The U.S. Supreme Court issued an important ruling in Ford Motor Co. v. Montana Eighth District Court, 592 U.S. ___ (2021), on March 25, 2021 holding that it is not necessary to have a “but-for” causal link between the defendant’s forum contacts and the plaintiff’s injury to obtain specific jurisdiction.
Under the Due Process Clause a defendant must have “minimum contacts” with the forum state seeking to exercise jurisdiction over the defendant such that exercising jurisdiction does not “offend traditional notices of fair play and substantial justice.” General or “all purpose” jurisdiction is available only when a defendant is “at home” in the jurisdiction. But specific or “case-linked” jurisdiction is available where suits “arise out of or relate to the defendant’s conduct with the forum.”
In a string of recent opinions—largely written by the late Justice Ginsburg—the Supreme Court had consistently reversed state court decisions that improperly blurred the lines between these two distinct approaches to establishing jurisdiction. In Ford Motor Co. v. Montana Eight Judicial District Court, the Supreme Court addressed the “related to” prong of specific jurisdiction. Does it require a “but-for” causal connection, or does it have a broader reach?
The Supreme Court reviewed two consolidated cases, with facts straight from a law school exam. In the first, Markkaya Gullet was killed when she was driving a Ford Explorer in Montana and the tread separated from the tire, causing the car to crash. Her estate sued Ford in Montana, raising design defect and other claims. But Ford had not sold (or designed or manufactured) that specific Ford Explorer in Montana. Instead, Ford designed and made that car in Michigan then sold it in Kentucky. Gullet bought the car used, years later, through an attenuated chain of dealerships and prior owners. In the second case, Adam Bandemer was seriously injured after he was riding in a Crown Victoria that crashed in Minnesota and the airbag failed to deploy. Bandemer sued Ford in Minnesota, raising various products liability claims. But again, Ford had not designed, manufactured, or sold that specific car in Minnesota. Ford sold it in North Dakota, and it was then purchased used, years later, from a third party.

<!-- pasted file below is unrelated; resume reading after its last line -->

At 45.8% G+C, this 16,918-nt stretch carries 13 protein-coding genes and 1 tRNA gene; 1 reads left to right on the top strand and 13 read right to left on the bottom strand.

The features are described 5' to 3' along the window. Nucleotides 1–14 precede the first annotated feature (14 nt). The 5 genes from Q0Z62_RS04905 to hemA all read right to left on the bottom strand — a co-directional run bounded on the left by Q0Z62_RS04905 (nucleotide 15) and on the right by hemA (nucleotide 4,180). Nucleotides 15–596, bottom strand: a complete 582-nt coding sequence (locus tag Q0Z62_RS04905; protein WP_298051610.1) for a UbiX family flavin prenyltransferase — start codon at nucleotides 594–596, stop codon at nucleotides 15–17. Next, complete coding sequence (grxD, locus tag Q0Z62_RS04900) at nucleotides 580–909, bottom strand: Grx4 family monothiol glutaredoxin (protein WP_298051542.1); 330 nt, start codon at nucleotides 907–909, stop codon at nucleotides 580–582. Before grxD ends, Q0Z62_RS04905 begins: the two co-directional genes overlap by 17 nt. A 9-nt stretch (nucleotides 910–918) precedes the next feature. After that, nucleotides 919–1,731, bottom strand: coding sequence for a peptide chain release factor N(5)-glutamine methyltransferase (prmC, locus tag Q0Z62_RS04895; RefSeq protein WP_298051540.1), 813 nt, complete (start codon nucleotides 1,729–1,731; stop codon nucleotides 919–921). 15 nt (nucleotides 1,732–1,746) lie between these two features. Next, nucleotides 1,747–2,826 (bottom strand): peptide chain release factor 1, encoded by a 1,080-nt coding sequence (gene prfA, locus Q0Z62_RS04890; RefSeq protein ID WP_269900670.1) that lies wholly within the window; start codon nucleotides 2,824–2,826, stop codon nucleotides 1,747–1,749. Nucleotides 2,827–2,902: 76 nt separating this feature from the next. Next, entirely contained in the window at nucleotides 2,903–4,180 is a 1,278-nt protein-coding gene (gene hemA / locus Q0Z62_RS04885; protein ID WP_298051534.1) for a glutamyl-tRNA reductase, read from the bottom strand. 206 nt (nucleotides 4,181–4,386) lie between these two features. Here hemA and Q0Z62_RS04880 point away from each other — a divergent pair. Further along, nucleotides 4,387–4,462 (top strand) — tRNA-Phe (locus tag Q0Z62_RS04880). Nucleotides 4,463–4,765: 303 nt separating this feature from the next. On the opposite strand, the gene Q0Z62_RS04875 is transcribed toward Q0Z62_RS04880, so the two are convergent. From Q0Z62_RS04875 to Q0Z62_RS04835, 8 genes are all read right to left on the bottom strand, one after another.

Ford argued that Minnesota and Montana did not have specific personal jurisdiction because, although Ford sold and advertised the same type of car in each state, it had not sold those particular cars involved in the accidents in those states. So there was no “but-for” causal link between Ford’s in-state conduct and the injury to the plaintiffs, which Ford asserted was necessary for each case to “arise out of or relate to” Ford’s forum contacts.
The Minnesota and Montana state courts each upheld personal jurisdiction over Ford. They reasoned that Ford’s in-state activity—particularly advertising and selling the same kinds of cars (although not either plaintiff’s vehicle)—“related to” the injury, and thus sufficient. Ford then sought certiorari from the Supreme Court.
The Supreme Court granted the petition to decide the case during its 2019 Term, but it later rescheduled the case to the 2020 Term due to the COVID-19 pandemic. Due to this change, only eight members of the Court would ultimately hear the case. Justice Ruth Bader Ginsburg—the Supreme Court’s long-time procedural maven and author of most of the Court’s recent cases on personal jurisdiction—passed away just weeks before argument. Justice Amy Coney Barrett, the newest Justice, did not participate.
The Court Declines Ford’s Further Narrowing
While many observers expected the Supreme Court to continue narrowing the scope of personal jurisdiction, oral argument suggested that the Justices were skeptical of Ford’s position and the Court ultimately voted unanimously to reject Ford’s arguments. Justice Kagan authored the majority opinion, holding that the Due Process Clause does not require the defendant’s contacts with the forum state to be the “but-for” cause of the plaintiff’s injuries. Rather, the Supreme Court focused on Ford’s cultivation of the State market for its cars, explaining that “[w]hen a company like Ford serves a market for a product in a State and that product causes injury in the State to one of its residents, the State’s courts may entertain the resulting ” because it “relates to” those conducts.
After providing a background of the Court’s personal jurisdiction jurisprudence, Justice Kagan’s opinion explained that “[n]one of our precedents has suggested that only a strict causal relationship between the defendant’s in-state activity and the litigation will do.” Instead, the Court’s precedents require that a suit “arise out of or relate to the defendant’s contact with the .” As Justice Kagan explained, the “first half of that standard [arise out of] asks about causation; but the back half [relate to] contemplates that some relationship will support jurisdiction without a causal .” While the Court stated that the “relates to” standard “incorporates real limits,” the Court did not limit the standard to only those cases where there was proof of causation. This decision aligns closely with Justice Kagan’s questions at oral argument, which focused on the role of the “relate to” requirement.
The Court likened the decision to its prior decision in World-Wide Volkswagen Corp v. Woodson, 444 U.S. 286 (1980), in which the Court had stated that Audi and Volkswagen were subject to jurisdiction in Oklahoma for “purposefully availing” themselves of the state auto market, even when the sale was from a dealer in New York. Here, Ford’s extensive contacts with the forum states were critical to the “relate to” analysis. Ford advertises “by every means imaginable,” sells the exact models at issue at dozens of dealerships in each state, and “works hard to foster ongoing connections to the cars’ owners” through warranty and repair offerings—including selling replacement parts and encouraging owners to buy . The Court’s decision makes clear that these contacts with the state sufficiently “relate to” the car accidents at issue: Ford had advertised, sold, and otherwise serviced the market for the exact car models at issue within the forum states.